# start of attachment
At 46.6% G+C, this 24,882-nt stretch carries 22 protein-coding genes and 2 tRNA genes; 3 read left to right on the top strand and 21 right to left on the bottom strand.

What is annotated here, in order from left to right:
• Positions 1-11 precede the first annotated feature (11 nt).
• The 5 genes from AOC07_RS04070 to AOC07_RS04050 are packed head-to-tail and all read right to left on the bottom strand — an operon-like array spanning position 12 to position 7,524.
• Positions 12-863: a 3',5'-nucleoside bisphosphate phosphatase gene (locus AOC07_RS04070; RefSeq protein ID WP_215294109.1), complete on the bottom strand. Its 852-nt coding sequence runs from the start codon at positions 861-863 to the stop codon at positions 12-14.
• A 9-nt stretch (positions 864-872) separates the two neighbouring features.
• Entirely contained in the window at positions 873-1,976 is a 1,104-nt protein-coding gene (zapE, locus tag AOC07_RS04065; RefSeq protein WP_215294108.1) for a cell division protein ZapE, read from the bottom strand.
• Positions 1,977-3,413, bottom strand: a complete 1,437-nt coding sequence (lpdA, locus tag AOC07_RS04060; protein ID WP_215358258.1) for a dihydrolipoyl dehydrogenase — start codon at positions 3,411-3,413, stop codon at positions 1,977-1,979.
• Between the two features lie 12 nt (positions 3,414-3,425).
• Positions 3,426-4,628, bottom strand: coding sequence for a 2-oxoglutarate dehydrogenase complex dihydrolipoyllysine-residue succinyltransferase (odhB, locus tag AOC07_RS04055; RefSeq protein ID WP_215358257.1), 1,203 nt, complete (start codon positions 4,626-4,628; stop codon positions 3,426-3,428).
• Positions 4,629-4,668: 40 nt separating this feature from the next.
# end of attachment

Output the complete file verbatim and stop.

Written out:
At 46.6% G+C, this 24,882-nt stretch carries 22 protein-coding genes and 2 tRNA genes; 3 read left to right on the top strand and 21 right to left on the bottom strand.

What is annotated here, in order from left to right:
• Positions 1-11 precede the first annotated feature (11 nt).
• The 5 genes from AOC07_RS04070 to AOC07_RS04050 are packed head-to-tail and all read right to left on the bottom strand — an operon-like array spanning position 12 to position 7,524.
• Positions 12-863: a 3',5'-nucleoside bisphosphate phosphatase gene (locus AOC07_RS04070; RefSeq protein ID WP_215294109.1), complete on the bottom strand. Its 852-nt coding sequence runs from the start codon at positions 861-863 to the stop codon at positions 12-14.
• A 9-nt stretch (positions 864-872) separates the two neighbouring features.
• Entirely contained in the window at positions 873-1,976 is a 1,104-nt protein-coding gene (zapE, locus tag AOC07_RS04065; RefSeq protein WP_215294108.1) for a cell division protein ZapE, read from the bottom strand.
• Positions 1,977-3,413, bottom strand: a complete 1,437-nt coding sequence (lpdA, locus tag AOC07_RS04060; protein ID WP_215358258.1) for a dihydrolipoyl dehydrogenase — start codon at positions 3,411-3,413, stop codon at positions 1,977-1,979.
• Between the two features lie 12 nt (positions 3,414-3,425).
• Positions 3,426-4,628, bottom strand: coding sequence for a 2-oxoglutarate dehydrogenase complex dihydrolipoyllysine-residue succinyltransferase (odhB, locus tag AOC07_RS04055; RefSeq protein ID WP_215358257.1), 1,203 nt, complete (start codon positions 4,626-4,628; stop codon positions 3,426-3,428).
• Positions 4,629-4,668: 40 nt separating this feature from the next.